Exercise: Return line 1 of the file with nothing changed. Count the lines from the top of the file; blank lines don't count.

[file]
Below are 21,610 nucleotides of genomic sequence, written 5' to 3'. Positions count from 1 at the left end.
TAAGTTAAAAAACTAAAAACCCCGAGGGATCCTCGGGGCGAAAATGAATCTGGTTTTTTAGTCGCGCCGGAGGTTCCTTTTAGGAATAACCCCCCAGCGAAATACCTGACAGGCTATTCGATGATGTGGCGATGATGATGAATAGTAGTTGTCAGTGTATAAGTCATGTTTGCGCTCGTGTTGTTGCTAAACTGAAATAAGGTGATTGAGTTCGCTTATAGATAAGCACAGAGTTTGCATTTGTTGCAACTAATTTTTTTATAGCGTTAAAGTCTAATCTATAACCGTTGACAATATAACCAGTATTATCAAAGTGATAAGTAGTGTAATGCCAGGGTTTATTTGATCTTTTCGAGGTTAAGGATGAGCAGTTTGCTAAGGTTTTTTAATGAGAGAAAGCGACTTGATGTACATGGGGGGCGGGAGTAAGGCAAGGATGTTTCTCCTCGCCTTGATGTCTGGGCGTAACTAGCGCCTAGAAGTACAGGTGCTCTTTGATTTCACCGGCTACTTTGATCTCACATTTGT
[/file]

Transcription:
Below are 21,610 nucleotides of genomic sequence, written 5' to 3'. Positions count from 1 at the left end.